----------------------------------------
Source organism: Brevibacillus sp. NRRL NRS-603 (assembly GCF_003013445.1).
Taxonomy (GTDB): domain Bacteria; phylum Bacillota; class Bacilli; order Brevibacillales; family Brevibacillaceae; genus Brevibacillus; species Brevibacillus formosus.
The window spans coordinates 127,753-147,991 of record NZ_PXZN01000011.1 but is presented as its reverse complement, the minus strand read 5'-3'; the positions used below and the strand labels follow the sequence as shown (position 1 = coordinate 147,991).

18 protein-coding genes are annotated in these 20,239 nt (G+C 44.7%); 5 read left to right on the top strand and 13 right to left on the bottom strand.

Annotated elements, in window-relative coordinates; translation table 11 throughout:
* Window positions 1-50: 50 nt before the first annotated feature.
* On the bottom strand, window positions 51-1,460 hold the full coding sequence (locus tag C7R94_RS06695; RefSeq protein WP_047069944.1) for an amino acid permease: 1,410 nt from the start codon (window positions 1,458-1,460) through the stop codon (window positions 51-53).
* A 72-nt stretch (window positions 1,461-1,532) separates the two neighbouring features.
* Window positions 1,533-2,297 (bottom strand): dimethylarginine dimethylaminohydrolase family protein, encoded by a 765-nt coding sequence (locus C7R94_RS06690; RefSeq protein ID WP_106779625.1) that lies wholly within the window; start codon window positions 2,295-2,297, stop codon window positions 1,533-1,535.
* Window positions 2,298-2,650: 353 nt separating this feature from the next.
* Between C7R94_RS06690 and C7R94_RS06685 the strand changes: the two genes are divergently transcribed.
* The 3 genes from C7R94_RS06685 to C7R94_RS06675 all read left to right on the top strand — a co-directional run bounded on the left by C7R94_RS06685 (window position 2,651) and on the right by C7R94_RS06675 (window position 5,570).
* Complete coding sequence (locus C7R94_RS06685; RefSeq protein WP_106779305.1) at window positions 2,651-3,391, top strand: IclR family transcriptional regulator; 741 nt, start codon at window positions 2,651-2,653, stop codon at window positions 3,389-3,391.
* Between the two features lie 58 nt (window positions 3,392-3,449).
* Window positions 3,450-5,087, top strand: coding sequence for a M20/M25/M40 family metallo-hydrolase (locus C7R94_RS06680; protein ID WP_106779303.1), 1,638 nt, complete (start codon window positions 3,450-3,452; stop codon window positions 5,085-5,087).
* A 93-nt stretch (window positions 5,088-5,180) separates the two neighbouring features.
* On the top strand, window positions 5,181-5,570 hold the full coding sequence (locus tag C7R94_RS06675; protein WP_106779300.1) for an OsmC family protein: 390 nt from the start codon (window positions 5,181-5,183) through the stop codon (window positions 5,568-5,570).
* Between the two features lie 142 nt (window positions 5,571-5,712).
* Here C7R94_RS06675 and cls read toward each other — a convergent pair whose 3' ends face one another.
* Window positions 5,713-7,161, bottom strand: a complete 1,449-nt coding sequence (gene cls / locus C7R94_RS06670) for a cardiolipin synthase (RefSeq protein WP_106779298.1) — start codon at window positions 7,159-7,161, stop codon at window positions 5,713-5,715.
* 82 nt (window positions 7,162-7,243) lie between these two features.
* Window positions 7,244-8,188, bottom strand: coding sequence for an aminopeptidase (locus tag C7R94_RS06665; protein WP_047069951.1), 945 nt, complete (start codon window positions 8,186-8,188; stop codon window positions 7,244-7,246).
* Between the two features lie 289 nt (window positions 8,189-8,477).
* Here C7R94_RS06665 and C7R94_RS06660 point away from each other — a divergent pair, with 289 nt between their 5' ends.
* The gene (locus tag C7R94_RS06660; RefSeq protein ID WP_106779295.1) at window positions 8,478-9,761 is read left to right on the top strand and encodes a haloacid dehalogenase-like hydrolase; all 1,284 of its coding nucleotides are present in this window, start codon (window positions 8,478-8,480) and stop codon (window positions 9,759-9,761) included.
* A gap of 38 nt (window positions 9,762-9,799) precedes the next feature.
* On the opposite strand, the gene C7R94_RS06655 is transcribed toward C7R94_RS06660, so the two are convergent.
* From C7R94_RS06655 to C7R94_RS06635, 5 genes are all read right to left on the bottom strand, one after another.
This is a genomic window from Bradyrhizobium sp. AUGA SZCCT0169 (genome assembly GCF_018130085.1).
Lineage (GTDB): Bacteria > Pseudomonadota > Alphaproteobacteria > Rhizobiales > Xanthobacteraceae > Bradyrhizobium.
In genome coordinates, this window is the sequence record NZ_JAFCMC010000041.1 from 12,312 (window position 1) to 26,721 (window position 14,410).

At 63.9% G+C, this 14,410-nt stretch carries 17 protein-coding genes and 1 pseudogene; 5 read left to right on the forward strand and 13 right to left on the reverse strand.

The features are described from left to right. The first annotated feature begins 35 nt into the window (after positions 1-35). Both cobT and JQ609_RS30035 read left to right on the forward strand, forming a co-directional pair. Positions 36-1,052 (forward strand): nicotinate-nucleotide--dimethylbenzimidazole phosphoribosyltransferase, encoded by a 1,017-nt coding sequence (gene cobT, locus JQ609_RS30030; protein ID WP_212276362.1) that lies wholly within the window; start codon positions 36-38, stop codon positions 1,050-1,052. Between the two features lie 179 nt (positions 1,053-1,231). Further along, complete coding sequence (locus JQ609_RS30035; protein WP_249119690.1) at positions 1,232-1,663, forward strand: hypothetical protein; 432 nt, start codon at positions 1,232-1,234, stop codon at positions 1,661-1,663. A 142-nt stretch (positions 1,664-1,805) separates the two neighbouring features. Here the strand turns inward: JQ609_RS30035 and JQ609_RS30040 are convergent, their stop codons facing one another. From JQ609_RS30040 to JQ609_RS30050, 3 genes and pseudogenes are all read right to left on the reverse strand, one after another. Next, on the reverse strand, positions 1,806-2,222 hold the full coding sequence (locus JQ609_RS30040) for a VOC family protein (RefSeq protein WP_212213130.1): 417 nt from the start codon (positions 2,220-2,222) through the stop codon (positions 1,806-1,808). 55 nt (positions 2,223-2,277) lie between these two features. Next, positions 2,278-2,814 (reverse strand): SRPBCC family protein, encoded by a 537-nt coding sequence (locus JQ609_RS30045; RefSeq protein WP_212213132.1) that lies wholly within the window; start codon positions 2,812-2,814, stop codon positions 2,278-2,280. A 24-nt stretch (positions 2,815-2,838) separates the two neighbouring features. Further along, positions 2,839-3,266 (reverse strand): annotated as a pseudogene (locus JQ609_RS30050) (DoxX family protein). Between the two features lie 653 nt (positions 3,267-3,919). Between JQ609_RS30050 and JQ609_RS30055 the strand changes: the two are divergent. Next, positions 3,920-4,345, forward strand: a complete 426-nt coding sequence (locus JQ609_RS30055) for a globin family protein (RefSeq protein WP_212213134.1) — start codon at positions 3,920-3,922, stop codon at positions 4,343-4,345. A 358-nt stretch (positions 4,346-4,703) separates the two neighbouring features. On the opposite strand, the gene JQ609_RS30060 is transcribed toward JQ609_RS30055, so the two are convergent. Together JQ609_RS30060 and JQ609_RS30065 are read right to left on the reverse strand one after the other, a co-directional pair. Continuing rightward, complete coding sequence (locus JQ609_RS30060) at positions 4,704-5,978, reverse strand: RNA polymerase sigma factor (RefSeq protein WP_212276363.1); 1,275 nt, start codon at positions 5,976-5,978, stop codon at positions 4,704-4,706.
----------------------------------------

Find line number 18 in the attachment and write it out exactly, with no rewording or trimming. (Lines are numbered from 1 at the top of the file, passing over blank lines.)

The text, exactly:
* Between the two features lie 142 nt (window positions 5,571-5,712).